Thriving Outside of Public Spotlight


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Thriving Outside of Public Spotlight

Safe From Nervous Shareholders, Firms Hold
Steady, Bolster Economy

Crain's New York Business - November 26, 2007
It looks like 2007 will be remembered as the year that Wall Street hit the wall. For a while, at least, Seth Merrin shared the pain.

Liquidnet Inc., his six-year-old electronic stock-trading firm—which had become the ninth-largest broker at the New York Stock Exchange—suddenly hit a rough patch. In the face of a swarm of about 40 new competitors, its revenue growth rate slipped from the double digits to a piddling 6% in the first quarter.

Mr. Merrin and his team of 300 employees responded with an all-out sales blitz, signing up two big new accounts, including UBS, and wooing back old ones. As chief executive of a privately held company, Mr. Merrin never had to take the time to alert outside shareholders to the problem or explain what he was doing to resolve it.

"It's nice operating outside the spotlight," says Mr. Merrin. "I was able to spend the time I needed on strategy and running the firm rather than meeting with analysts."

The counteroffensive worked. Liquidnet's order volume rose 12% in the third quarter, and Mr. Merrin expects the current quarter to be even stronger.

The outlook is similarly bright for many other privately held concerns in the New York area. As their competitors at large, publicly traded corporations tried to soothe anxious shareholders worried about signs of a slowing economy, the free-falling U.S. dollar and inflationary pressures, executives at private firms can maintain their focus on their businesses, most of which remain in good shape.

"The economy is awfully strong outside of the housing market," points out Tim Rogers, chief economist at Briefing.com, an independent market analysis firm. "So long as a company can focus on its business and not get distracted by all the noise, it's going to benefit."

The bulk of New York's largest privately held companies also benefit from operating in the services sector, which is holding up far better than manufacturing. The Institute for Supply Management's manufacturing index, which measures business activity, shows four straight months of declining growth. Services, meanwhile, held steady.

Given that the U.S. economy overall grew at a robust 3.9% rate in the most recent quarter, it's clear that stronger sectors are picking up the slack for the weaker ones, like home building and financial services.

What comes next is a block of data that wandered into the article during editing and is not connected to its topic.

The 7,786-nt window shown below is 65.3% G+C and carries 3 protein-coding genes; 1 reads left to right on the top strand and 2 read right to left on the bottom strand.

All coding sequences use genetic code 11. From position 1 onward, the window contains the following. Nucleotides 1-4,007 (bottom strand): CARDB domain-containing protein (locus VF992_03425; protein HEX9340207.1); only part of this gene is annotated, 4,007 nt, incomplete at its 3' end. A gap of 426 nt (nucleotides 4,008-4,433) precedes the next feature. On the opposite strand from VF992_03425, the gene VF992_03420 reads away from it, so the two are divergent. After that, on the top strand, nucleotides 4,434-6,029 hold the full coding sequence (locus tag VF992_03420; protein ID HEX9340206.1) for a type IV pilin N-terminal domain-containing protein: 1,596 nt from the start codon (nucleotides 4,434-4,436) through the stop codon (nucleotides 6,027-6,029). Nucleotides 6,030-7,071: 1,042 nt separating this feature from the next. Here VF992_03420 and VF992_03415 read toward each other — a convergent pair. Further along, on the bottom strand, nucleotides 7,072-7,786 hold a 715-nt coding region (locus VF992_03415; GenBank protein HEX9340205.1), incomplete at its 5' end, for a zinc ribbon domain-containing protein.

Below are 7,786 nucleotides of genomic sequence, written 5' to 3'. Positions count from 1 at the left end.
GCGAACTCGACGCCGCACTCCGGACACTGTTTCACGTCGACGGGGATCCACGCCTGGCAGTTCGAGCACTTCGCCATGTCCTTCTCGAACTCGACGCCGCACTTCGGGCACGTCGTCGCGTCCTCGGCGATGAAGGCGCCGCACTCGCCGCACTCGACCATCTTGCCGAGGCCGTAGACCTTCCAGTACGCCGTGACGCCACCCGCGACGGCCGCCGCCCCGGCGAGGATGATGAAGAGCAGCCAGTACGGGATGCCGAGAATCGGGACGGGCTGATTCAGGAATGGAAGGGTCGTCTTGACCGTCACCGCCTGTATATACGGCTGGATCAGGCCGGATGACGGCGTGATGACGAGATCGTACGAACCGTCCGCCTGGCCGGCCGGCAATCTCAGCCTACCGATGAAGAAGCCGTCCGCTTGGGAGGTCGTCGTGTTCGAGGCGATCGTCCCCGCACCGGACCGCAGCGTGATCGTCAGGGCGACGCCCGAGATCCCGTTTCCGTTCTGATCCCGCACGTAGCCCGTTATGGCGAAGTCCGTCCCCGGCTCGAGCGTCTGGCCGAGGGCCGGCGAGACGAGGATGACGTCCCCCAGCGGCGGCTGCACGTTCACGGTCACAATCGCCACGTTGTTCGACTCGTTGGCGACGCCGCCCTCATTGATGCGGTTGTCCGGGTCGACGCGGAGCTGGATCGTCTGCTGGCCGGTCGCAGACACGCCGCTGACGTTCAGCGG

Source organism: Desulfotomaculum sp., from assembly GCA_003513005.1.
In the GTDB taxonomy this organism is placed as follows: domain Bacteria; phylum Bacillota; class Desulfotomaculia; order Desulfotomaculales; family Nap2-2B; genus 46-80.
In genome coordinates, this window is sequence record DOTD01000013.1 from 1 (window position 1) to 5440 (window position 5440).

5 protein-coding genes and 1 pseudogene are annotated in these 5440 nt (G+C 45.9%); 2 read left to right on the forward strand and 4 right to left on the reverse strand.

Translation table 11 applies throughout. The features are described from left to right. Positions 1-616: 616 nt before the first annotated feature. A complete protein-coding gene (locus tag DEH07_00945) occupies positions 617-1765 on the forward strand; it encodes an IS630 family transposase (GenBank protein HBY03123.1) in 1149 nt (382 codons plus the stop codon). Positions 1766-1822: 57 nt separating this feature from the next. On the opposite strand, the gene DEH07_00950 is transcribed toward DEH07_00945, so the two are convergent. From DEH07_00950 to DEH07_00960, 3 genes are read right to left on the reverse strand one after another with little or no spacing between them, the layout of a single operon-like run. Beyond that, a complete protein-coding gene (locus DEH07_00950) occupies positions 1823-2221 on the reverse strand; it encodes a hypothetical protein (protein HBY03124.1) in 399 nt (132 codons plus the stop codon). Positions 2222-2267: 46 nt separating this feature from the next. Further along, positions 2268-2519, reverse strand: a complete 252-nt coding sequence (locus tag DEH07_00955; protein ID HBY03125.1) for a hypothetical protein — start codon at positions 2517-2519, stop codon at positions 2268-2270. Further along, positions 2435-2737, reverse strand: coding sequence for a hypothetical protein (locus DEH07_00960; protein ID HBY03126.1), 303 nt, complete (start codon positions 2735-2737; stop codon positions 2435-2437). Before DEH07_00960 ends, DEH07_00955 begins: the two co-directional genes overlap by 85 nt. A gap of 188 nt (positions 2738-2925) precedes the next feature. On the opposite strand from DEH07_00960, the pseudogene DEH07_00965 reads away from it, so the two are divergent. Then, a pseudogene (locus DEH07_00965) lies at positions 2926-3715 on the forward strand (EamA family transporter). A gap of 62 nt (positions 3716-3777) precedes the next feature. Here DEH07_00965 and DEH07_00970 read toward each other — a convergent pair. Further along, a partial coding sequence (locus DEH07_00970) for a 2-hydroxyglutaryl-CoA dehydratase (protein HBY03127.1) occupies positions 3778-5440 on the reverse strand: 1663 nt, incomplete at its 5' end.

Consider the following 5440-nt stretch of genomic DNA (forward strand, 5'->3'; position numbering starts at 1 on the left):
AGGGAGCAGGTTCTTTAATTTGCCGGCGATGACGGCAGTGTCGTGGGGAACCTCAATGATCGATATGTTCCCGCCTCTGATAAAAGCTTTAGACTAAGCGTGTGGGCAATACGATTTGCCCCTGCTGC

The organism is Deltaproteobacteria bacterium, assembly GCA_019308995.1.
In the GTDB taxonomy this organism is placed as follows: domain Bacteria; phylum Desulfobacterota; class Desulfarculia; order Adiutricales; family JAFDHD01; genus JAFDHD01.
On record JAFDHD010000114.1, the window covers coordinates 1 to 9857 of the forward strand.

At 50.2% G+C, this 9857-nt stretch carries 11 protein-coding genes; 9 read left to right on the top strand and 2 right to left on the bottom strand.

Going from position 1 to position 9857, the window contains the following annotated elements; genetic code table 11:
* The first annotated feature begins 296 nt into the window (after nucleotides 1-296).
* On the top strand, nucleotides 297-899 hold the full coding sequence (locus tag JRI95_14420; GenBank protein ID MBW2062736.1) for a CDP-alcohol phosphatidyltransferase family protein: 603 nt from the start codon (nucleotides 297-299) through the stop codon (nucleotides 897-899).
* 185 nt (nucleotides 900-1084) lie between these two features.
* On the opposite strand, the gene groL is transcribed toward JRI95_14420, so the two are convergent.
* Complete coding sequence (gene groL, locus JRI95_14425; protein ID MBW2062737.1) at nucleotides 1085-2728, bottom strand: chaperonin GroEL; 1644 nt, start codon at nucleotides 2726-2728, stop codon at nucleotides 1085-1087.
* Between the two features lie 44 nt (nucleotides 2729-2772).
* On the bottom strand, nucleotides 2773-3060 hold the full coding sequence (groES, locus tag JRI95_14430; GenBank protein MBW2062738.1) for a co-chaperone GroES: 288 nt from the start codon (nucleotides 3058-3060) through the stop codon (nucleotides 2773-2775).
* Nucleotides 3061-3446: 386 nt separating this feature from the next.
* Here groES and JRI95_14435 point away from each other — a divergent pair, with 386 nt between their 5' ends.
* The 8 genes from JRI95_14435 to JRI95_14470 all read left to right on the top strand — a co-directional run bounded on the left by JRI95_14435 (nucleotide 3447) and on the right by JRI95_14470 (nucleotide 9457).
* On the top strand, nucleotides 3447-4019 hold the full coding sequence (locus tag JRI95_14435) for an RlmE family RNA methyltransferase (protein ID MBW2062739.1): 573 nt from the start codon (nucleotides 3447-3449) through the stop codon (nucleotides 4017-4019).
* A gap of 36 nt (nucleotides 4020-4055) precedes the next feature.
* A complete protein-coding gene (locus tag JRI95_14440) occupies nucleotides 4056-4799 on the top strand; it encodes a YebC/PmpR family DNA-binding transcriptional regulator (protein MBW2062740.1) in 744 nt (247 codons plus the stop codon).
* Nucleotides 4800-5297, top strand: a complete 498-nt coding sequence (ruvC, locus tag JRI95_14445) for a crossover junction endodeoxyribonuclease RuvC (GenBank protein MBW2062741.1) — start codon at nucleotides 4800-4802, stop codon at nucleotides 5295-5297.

Where the jobs are
"Small, privately owned businesses are where the jobs are being created," says Robert Brusca, chief economist at Facts and Opinion Economics. "They are holding the economy together."

Liz Elting's biggest worry at this point is finding and retaining people to fill those jobs.

"Competition for the best people has never been steeper, and that's a function of an economy that's still going strong, at least as far as I can see," Ms. Elting says.

She expects revenues at her company, which she co-founded in a New York University dorm room 15 years ago, to hit $150 million this year. That would mark a 33% jump over last year's levels and would be more than double 2005's total.
Head counts have grown accordingly, to about 750 full-time staff plus 4,000 freelance translators, who provide language services to many of the city's top law firms and financial institutions.

Driving force
Over on 11th Avenue, Manhattan Motorcars is relying on well-heeled employees of many of those same firms to help make 2008 another great year. As publicly traded dealer AutoNation forecasts a sales decline of 5% this year, and as CarMax warns of tougher times coming in 2008, John Kaufman's West Side dealership is enjoying boom times.
Demand remains strong for his shop's most popular model, the Porsche 911. Mr. Kaufman expects to sell 500 Porsches this year, at prices starting at $75,000. He notes that sales of all luxury models are up considerably in 2007, and he expects revenues to reach $12 million.

Even though Wall Street bonuses are expected to drop this year for the first time in five years, Mr. Kaufman says bankers and brokers are not about to sacrifice their dream of driving off in a new Bentley or Lotus.

"We haven't seen any sign of a slowdown on Wall Street," he says. "A 10% decline in the money the people there make still leaves them with a lot."

Aaron Elstein

 

 
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